2.50
Hdl Handle:
http://hdl.handle.net/10755/148323
Type:
Presentation
Title:
Evidence-Based Skin and Wound Care: Pieces of the Puzzle
Abstract:
Evidence-Based Skin and Wound Care: Pieces of the Puzzle
Conference Sponsor:Sigma Theta Tau International
Conference Year:2001
Conference Date:November 10 - 14, 2001
Author:Andrychuk, Mary
P.I. Institution Name:Drake Center, Inc.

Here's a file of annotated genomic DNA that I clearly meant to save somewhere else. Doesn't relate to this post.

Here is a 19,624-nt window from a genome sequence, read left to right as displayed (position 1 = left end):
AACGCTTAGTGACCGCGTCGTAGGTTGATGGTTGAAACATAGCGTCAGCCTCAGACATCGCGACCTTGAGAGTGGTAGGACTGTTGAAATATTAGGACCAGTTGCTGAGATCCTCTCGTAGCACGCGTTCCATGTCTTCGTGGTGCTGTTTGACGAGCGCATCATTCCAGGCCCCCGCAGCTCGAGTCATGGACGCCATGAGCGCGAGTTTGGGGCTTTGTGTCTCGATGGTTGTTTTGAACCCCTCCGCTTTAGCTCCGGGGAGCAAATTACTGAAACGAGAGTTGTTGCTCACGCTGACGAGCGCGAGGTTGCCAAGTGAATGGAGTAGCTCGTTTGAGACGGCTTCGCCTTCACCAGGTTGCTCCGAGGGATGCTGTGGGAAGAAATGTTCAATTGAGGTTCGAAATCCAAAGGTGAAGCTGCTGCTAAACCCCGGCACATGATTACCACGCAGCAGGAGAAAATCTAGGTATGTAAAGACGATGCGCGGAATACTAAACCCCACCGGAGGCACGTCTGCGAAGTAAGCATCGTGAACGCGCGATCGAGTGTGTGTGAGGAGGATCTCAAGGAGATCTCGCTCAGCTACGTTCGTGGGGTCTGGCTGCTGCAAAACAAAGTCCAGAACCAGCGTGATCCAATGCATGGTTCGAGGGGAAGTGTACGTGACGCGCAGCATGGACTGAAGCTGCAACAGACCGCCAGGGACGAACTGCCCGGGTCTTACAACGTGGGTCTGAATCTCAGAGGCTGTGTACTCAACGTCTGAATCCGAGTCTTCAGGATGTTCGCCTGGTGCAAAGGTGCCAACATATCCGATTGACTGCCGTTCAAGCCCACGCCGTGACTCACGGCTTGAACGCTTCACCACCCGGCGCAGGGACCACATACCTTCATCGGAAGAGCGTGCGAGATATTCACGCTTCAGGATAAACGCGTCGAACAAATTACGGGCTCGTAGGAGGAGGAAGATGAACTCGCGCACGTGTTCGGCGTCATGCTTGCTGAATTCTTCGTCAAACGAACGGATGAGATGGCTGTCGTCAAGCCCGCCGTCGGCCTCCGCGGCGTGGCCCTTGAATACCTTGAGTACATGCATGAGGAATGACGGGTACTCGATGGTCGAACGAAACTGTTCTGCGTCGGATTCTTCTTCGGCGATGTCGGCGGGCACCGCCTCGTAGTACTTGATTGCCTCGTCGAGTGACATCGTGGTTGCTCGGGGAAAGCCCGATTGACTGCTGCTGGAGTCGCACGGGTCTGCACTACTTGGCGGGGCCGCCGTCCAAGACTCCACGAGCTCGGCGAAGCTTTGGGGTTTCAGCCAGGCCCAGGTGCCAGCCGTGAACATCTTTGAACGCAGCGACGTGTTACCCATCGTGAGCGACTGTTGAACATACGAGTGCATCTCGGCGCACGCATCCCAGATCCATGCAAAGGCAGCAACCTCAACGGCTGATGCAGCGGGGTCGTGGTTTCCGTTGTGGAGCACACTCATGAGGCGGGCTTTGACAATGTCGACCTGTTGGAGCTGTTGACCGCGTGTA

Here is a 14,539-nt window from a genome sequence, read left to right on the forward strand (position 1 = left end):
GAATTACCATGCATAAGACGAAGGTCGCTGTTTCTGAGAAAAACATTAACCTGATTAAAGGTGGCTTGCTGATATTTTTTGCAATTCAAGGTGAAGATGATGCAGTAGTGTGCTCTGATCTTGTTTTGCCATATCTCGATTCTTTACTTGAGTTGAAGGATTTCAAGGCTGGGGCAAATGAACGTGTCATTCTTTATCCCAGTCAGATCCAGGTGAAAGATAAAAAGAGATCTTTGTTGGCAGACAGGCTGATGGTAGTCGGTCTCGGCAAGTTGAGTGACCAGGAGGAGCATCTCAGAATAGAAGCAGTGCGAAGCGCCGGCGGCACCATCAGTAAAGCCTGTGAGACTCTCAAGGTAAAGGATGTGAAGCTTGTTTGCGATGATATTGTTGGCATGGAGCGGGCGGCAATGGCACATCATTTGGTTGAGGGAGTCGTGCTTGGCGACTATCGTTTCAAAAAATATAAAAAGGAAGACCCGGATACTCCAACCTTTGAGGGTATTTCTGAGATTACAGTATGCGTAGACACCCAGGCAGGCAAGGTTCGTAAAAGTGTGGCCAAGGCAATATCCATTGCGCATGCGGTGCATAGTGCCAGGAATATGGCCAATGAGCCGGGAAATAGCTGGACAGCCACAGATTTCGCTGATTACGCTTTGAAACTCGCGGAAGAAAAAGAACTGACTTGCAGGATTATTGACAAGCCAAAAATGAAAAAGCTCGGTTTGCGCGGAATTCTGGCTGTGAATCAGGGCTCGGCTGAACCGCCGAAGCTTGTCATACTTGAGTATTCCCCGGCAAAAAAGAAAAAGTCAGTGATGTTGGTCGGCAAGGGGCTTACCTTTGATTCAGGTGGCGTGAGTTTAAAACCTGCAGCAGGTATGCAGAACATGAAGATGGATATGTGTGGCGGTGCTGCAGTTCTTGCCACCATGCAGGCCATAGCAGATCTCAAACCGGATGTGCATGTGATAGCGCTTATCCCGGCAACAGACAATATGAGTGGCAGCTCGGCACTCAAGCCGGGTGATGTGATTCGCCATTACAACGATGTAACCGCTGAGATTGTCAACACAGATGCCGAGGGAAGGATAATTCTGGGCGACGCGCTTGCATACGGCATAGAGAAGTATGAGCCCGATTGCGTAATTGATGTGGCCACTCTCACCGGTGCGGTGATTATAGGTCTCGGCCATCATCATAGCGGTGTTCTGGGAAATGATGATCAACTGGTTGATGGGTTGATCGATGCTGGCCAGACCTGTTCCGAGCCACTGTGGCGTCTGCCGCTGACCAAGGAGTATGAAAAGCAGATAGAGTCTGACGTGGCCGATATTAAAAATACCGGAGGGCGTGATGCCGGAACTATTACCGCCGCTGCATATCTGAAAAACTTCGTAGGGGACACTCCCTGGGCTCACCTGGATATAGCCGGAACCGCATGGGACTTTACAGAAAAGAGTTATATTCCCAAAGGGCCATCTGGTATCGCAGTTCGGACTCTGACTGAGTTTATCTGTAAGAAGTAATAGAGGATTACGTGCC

Pressure ulcer (PU) prevention and wound healing promotion are activities strongly associated with nursing care. Among hospitalized patients, PU prevalence rates are reported between 3.5 and 29.5%. Among nursing home residents, PU prevalence rates are reported between 2.4-23%. Certain subpopulations, such as the spinal cord injured, orthopaedic and critical care patients have reported PU prevalence rates from 33 – 66%. Incorporation of current evidence and best practice information is vital to a successful pressure ulcer prevention and treatment program in any setting. To improve the quality of skin and wound care at a 356-bed long term acute care, rehabilitation and skilled nursing facility, a Wound Care Clinical Nurse Specialist (CNS) initiated the process to incorporate evidence-based practice related to skin and wound care. Opportunities identified by the CNS included, but were not limited to: 1. No evidence-based Skin/Wound Care Protocols in place to guide practice. 2. Pressure Ulcer Risk Assessment Tool not a valid nor reliable instrument. 3. Pressure Ulcer Flow Sheet allowed variation and inconsistencies in documentation. 4. Standardized Plans of Care for Skin/Wound Management did not exist. 5. Wound Care Product Formulary could be enhanced. 6. Guidelines for Specialty Bed Usage did not exist. Following assessment, the Wound Care CNS, in collaboration with others throughout the system, began to integrate the issues related to skin/wound care and to plan changes to address opportunities identified. The foundation of the CNS’s work was research-based evidence, particularly the AHCPR guidelines. For each recommendation, the AHCPR guidelines provide strength of evidence information, the greatest of which is results from two or more randomized controlled clinical trials, the least of which is expert opinion. In addition to the AHCPR guidelines, best practice information or standards from various specialty organizations (such as National Pressure Ulcer Advisory Panel and Wound Ostomy Continence Nurses Society) were utilized. This presentation will utilize Rosswurm’s Model for Evidence-Based Practice (1999) to discuss one piece of the skin/wound puzzle, evidence-based protocol development. The presentation will also identify which pieces of the skin/wound care puzzle still need to be placed.